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Close Your Clinic Doors & Get a Job

The Next Evolution of Employment for Chiropractors

 

 I was perusing through Chiropractic Economics and came across this article entitled “Chiropractic on the job: Worksites clinics attract more DC’s.”  This is a review/ summary of that article from issue #15: September 21, 2018.

 

Are DC’s who have owned and operated their own clinics for 10+ years really throwing in the towel to go and work for someone else?

 

 Initially, even thinking about packing it up and getting a “real job” made my head hurt and my stomach nauseous.  It was like reading a horror story at first with real DC’s giving up their practices and going to work for corporate America. Corporate America or the idea of it for most small business owners in the US is equal to rules, suites and ties, stodgy colleagues sitting in small cubicles from 9:00a-5:00p and possibly selling your soul to the devil ( I added that one). The more I read the article, the more intrigued I became. I realized, for some people this would be ideal because they would no longer have to worry the stressors of running a business. 

 

Check out the pro’s and con’s and why many chiropractors in the US are leaving behind their own practices for ‘worksite clinics.’

 

Pro’s

  • Growing Industry

            I can’t believe it’s growing when I didn’t even know it existed.  Major companies like Northrop Grumman, Honda, Coca-Cola and MillerCoors, government agencies, Wall Street, cities like Chicago and states like Montana are setting up clinics within or next to their operations.  It’s impressive the amount of services these clinics are offering. The idea is, the more services offered, the more comprehensive these become, which will reduce costs for the employers and raise employee satisfaction.  Who has time to schedule a visit with their doctor or get their adjustments outside of work? With these clinics, it makes healthcare more accessible and simpler.

Clinics are offering a variety of services and with so many companies seeing a reduction in costs and patient satisfaction with using chiropractic care.  The trend is now looking at hiring a boat load of chiropractors throughout the US.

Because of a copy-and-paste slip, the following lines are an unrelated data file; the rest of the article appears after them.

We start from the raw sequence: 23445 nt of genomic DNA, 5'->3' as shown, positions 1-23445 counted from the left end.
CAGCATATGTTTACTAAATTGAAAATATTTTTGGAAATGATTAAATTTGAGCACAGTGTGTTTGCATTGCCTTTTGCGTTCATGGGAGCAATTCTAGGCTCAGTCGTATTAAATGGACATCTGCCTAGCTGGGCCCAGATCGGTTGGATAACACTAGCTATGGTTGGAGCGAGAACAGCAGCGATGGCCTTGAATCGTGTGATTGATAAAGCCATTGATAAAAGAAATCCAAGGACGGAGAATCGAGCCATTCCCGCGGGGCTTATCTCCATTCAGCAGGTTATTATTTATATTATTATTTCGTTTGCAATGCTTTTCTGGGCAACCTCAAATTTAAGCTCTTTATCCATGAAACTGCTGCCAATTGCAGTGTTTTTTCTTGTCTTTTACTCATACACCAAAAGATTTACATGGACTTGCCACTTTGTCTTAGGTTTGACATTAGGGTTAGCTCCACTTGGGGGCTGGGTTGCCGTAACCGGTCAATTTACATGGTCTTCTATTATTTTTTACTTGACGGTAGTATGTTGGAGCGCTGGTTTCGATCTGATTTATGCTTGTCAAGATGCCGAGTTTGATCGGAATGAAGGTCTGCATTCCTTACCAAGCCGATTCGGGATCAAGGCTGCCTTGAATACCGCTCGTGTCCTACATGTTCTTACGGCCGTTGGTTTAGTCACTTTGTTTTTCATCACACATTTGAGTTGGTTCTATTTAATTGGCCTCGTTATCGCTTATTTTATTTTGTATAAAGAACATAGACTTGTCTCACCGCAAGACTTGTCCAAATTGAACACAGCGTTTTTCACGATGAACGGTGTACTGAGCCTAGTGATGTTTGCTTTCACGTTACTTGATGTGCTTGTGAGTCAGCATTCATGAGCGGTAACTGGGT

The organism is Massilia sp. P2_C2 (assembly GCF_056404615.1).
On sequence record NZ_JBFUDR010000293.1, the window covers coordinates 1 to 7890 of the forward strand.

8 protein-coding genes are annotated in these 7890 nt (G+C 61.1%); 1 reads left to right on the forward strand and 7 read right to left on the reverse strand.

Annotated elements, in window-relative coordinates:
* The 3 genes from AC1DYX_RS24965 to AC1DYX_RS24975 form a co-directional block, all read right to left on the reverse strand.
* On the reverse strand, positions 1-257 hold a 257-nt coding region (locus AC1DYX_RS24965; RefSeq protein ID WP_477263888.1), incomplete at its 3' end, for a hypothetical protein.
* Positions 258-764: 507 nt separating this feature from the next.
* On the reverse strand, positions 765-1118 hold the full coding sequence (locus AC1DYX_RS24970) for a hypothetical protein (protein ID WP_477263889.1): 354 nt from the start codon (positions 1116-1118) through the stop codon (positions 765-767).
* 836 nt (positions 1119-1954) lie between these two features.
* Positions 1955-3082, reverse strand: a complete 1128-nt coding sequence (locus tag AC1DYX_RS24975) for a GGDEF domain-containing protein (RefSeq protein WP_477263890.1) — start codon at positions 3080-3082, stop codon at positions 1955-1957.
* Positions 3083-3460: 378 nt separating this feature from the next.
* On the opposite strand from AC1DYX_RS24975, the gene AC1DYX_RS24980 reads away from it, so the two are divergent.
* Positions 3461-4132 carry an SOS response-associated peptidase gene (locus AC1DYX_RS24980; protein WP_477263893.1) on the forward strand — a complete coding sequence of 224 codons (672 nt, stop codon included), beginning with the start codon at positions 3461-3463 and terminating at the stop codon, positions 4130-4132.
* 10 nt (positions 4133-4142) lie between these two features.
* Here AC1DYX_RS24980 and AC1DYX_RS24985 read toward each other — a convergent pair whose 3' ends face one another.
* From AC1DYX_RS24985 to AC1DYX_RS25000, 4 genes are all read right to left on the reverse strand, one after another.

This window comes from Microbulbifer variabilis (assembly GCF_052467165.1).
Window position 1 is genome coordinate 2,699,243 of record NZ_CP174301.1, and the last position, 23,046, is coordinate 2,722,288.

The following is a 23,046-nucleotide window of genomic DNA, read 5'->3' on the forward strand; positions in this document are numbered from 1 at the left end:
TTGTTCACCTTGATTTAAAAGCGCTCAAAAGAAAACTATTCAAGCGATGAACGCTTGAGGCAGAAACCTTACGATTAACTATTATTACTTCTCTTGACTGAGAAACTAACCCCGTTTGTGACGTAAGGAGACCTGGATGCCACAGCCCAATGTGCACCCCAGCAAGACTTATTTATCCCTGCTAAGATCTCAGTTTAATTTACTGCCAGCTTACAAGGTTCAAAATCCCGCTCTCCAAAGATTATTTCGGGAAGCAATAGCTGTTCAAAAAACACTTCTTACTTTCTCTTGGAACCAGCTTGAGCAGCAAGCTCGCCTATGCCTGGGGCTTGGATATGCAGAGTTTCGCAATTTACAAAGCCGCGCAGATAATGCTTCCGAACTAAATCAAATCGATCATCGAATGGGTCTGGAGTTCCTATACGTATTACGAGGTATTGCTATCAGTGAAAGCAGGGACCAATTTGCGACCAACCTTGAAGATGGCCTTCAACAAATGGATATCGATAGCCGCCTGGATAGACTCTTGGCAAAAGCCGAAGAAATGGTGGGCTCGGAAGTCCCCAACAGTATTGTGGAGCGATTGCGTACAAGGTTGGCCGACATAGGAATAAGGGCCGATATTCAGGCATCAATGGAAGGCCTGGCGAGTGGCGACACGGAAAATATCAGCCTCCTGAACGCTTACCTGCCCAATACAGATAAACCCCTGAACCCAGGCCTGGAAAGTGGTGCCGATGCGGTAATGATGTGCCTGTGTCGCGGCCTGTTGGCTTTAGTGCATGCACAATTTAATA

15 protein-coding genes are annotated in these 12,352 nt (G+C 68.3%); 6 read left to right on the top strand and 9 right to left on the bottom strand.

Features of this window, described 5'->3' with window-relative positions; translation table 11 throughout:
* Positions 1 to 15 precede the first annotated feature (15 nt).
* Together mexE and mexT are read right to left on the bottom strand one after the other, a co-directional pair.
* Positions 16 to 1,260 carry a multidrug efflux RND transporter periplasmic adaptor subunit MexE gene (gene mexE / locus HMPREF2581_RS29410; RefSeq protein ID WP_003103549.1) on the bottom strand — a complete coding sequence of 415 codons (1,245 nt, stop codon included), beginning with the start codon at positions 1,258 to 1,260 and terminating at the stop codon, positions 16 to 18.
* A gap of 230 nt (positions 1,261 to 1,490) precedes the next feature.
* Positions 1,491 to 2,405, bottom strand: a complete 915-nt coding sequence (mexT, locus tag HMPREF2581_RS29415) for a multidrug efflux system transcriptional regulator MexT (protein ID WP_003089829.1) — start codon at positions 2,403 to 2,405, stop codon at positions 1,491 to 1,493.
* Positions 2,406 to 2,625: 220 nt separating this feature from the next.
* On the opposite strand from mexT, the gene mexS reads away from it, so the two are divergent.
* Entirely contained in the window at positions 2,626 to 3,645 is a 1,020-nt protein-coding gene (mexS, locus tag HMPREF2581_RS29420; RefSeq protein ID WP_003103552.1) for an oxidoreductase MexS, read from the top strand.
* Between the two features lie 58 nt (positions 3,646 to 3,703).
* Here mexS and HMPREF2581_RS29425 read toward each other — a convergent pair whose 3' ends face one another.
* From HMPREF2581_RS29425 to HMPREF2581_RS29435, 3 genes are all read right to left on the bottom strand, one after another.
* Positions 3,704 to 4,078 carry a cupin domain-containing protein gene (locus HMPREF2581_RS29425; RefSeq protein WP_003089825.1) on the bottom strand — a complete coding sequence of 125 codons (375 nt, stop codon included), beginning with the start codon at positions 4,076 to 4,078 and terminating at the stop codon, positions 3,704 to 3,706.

Here are some of the current services offered at many clinics:

Immunizations

Screenings

Health Education

Workplace Injuries

Preventative Care

Nutrition/Weight Management

Smoking Cessation

Primary Care (chronic and acute)

Prescribing Healthcare

Travel Medications

Physical and Occupational Therapy

Chiropractic Care

Onsite Infusions

 

  • No BS

Now this one I can definitely can on board with and makes perfect sense. If you work in a clinic for a big company, there is no marketing, overhead, payroll, expenses, scheduling, paying for continuing education, etc…the doctor can simply can come in see patients, do their notes, report to the MD and go home.  The stress of running a small business is eliminated.

 

  •  All the Benefits

Working for a big company does come with perks. Salary, some clinics offer a flexible schedule, paid vacations, health insurance, 401k and other benefits.  That is the American dream wrapped in one sentence!

 

  • Team Work

With so many services offered in these clinics it gives chiropractors a chance to work alongside so many other healthcare professionals from MD’s, PT’s, OT’s, nutritionists it creates an atmosphere where working together to help the patient is rewarded.

 

Con’s

  • Reporting

Especially if your more of an old school chiropractor this one might be a sticking point. Data, notes, patient assessment and outcomes are reported to the clinic director which is usually a MD…gasp!

 

  • Loss of Autonomy

Since you would be an employee and no longer the employer someone else will be setting your hours and giving you directions.  There will be a huge loss in independence so if your all about being the boss this is something to really think about. 

 

  • Limited Services

A chiropractor working in this setting won’t have free reign in all aspects of patient care.  They will have to work within the confines of what the clinic offers and some services maybe restricted to the chiropractor.  For example, if the clinic has a nutritionist the chiropractor might have a very limited scope of how much nutrition advice they are allowed to dispense because nutrition issues would be sent to the nutritionist instead.

  

  • Team Work Makes the Dream Work

This setting is the opposite of private practice.  The ‘one man/woman show’ is out the door and working in conjunction with all sorts of traditional western medicine is in.  My guess is, ego’s would really have to be checked at the door and the reigns loosened to go from a private setting to a group clinic.

 

Lastly, I wasn’t sure if this last point is a pro or a con so I’m putting it at the end.  A final thought on this new concept.  Most of these clinics are hiring chiropractors who have been out in the field working a minimum of 3-5 years and some want even more experience.  If you have been digging in the trenches and are tired of the nonsense that can accompany small business ownership this may be a great fit for you which would be a pro.  If your coming right out of school, these big companies might tell you to come back in a few years with some experience…the con.

 

If you are in private practice for yourself, would you consider taking one of these positions?

 Kassandra Schultz D.C